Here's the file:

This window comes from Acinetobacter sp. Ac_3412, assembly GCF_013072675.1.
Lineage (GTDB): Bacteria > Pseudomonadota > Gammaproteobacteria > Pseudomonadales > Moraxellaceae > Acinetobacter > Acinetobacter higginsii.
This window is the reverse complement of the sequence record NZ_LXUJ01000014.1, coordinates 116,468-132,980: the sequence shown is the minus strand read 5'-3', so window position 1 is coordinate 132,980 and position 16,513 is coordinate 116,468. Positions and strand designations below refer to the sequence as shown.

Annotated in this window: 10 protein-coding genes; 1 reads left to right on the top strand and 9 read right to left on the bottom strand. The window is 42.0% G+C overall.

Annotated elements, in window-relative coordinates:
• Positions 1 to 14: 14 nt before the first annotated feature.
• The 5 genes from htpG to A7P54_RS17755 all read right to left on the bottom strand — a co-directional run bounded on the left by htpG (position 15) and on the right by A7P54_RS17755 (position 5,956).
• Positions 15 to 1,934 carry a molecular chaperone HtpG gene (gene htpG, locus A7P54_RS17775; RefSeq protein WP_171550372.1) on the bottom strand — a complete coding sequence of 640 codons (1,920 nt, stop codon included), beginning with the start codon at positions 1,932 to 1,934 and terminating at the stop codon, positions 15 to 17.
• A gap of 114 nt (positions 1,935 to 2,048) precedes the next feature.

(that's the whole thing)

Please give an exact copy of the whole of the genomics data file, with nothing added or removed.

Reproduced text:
This window comes from Acinetobacter sp. Ac_3412, assembly GCF_013072675.1.
Lineage (GTDB): Bacteria > Pseudomonadota > Gammaproteobacteria > Pseudomonadales > Moraxellaceae > Acinetobacter > Acinetobacter higginsii.
This window is the reverse complement of the sequence record NZ_LXUJ01000014.1, coordinates 116,468-132,980: the sequence shown is the minus strand read 5'-3', so window position 1 is coordinate 132,980 and position 16,513 is coordinate 116,468. Positions and strand designations below refer to the sequence as shown.

Annotated in this window: 10 protein-coding genes; 1 reads left to right on the top strand and 9 read right to left on the bottom strand. The window is 42.0% G+C overall.

Annotated elements, in window-relative coordinates:
• Positions 1 to 14: 14 nt before the first annotated feature.
• The 5 genes from htpG to A7P54_RS17755 all read right to left on the bottom strand — a co-directional run bounded on the left by htpG (position 15) and on the right by A7P54_RS17755 (position 5,956).
• Positions 15 to 1,934 carry a molecular chaperone HtpG gene (gene htpG, locus A7P54_RS17775; RefSeq protein WP_171550372.1) on the bottom strand — a complete coding sequence of 640 codons (1,920 nt, stop codon included), beginning with the start codon at positions 1,932 to 1,934 and terminating at the stop codon, positions 15 to 17.
• A gap of 114 nt (positions 1,935 to 2,048) precedes the next feature.